*748 In our case, immediately following Grasso's appearance on the witness stand, the assistant attorney general prosecuting the case represented to the trial justice that the same events leading to the Mancini indictment resulted in extortion indictments against two other individuals, that they were attending the trial, that their presence in the courtroom had terrorized Grasso, and that their continued presence would have an intimidating effect on other witnesses. For those reasons he moved that all persons, except accredited members of the press, be barred from attendance at court sessions during the taking of testimony. The trial justice rejected that request. He noted, however, that early in the proceedings he had observed these two individuals conversing with Mancini during a recess. He was concerned, he said, that the jurors might overhear them talking to each other or to Mancini about the case, and he excluded them from the courtroom, as well as from the courthouse and adjacent areas, in order to minimize that possibility. The courtroom doors, however, remained open to the general public. In our judgment he acted to insure proper objectives and within permissible limits of his inherent right to regulate the conduct of the trial.

As a corollary to the argument of wrongful exclusion, Mancini also contends that the trial justice denied him a fair trial by refusing to exclude from the courtroom the police officer who had been in charge of the investigation of the disturbances at the El Rio and whose assistance was undoubtedly needed by the state in the prosecution of the indictment. That in so ruling the trial justice did not abuse his discretion cannot seriously be questioned. State v. Raposa, supra.

The next issue requiring consideration relates to the prosecutor's closing argument to the jury. The defendant interrupted that argument eleven times with objections, and there was little that the prosecutor said which defendant found agreeable. He now argues that the remarks objected to were either inflammatory and "prejudicial per se," or were "irrelevant and incompetent and not supported by either the evidence or the law." At the trial, however, he did not request cautionary instructions. Ordinarily that failure would now preclude him from complaining that the remarks were improper. State v. Hathaway, 52 R.I. 492, 501, 161 A. 366, 369; State v. Riddell, 38 R.I. 506, 511, 96 A. 531, 533; State v. Farr, 29 R.I. 72, 79, 69 A. 5, 8; State v. Hull, 18 R.I. 207, 212, 26 A. 191, 192. There are, of course, exceptions. One would be in those instances where the trial justice found the challenged remarks to be proper, since as to them it obviously would have been an idle gesture for defendant to request a cautionary instruction. State v. Werner, 87 R.I. 314, 318, 140 A.2d 502, 504; another would be if the prosecutor had exceeded propriety in so flagrant a manner that even a precautionary instruction would not have sufficed to insure defendant a fair and impartial trial. State v. Kozukonis, 100 R.I. 298, 303, 214 A.2d 893, 897. Whether the arguments objected to fall within the rule or the exceptions depend upon all of the facts in the case, and while there is no formula in law which precisely delineates the proper bounds of a prosecutor's argument, State v. Peters, 82 R.I. 292, 296, 107 A.2d 428, 430, prejudice obviously inheres if the remarks are totally extraneous to the issues in the case and tend to inflame and arouse the passions of the jury. State v. Werner, supra, 87 R.I. at 318, 140 A.2d at 504.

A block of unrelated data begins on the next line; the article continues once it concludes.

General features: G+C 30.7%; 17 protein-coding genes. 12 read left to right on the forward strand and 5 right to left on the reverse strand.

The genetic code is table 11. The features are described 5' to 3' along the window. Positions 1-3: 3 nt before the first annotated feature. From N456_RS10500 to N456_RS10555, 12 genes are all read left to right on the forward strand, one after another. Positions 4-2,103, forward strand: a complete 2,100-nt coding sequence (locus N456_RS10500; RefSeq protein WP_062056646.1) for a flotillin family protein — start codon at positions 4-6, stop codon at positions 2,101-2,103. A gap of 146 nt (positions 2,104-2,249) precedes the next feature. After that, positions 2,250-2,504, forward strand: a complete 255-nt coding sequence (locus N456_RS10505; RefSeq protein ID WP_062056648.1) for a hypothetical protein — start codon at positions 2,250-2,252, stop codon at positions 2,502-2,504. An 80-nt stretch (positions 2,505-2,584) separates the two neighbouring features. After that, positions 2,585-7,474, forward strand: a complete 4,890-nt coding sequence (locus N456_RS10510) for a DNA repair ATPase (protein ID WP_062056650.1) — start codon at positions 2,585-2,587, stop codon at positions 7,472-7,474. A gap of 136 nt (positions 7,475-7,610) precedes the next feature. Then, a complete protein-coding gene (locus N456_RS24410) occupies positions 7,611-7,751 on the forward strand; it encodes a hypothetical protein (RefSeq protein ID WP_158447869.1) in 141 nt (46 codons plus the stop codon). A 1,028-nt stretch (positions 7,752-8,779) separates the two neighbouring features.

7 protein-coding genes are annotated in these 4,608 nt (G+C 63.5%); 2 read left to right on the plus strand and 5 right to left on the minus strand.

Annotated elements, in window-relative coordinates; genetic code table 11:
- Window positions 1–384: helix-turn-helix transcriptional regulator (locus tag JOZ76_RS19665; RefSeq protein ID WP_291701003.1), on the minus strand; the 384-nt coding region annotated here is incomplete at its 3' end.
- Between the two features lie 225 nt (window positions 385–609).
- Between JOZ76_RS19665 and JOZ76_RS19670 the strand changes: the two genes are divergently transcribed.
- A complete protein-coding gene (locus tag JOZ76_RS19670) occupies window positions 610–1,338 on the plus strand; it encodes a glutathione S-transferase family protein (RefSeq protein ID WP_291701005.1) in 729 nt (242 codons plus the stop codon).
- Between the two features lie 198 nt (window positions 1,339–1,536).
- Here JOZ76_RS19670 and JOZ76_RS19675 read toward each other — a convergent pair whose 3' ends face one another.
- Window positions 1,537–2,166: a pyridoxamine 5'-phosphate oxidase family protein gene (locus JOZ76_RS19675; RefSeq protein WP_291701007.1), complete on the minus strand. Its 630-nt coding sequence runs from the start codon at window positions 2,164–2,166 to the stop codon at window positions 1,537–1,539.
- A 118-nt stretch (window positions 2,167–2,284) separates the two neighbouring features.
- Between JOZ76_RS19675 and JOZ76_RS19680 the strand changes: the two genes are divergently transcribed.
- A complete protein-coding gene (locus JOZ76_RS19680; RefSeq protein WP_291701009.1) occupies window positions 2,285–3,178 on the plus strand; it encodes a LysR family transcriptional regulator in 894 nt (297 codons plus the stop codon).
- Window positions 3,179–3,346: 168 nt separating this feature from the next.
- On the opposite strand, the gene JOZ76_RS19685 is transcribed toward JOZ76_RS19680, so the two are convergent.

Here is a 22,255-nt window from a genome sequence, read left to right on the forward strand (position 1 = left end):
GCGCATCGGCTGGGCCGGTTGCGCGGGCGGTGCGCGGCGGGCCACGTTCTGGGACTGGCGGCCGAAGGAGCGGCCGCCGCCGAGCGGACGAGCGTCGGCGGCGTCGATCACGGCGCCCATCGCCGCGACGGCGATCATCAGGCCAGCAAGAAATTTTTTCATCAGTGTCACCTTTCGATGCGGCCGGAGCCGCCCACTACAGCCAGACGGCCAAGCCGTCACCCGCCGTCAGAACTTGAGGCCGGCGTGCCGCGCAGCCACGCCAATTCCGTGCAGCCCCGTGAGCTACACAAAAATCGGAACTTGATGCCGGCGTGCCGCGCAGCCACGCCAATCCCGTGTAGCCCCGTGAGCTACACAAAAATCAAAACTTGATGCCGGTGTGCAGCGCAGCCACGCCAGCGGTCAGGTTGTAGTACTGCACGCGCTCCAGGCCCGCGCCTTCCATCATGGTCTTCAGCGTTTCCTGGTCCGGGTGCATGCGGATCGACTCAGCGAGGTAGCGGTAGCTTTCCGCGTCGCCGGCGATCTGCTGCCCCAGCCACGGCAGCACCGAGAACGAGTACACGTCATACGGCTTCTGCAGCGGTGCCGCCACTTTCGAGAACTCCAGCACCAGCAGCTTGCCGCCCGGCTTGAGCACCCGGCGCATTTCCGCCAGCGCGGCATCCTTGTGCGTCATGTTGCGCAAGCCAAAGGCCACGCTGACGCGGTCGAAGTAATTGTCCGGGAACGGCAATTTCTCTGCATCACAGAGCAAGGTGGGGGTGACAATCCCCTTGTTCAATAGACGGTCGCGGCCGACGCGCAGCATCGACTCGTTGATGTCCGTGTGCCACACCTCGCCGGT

Without at this point setting out in their entirety those portions of the argument which were challenged, it can fairly be said that they do not fall within the Werner pitfalls.[7] This becomes abundantly apparent *749 when the argument is looked at contextually and in its entirety, as well as in the light of the several cautionary instructions which the trial justice gave to the jury on his own motion.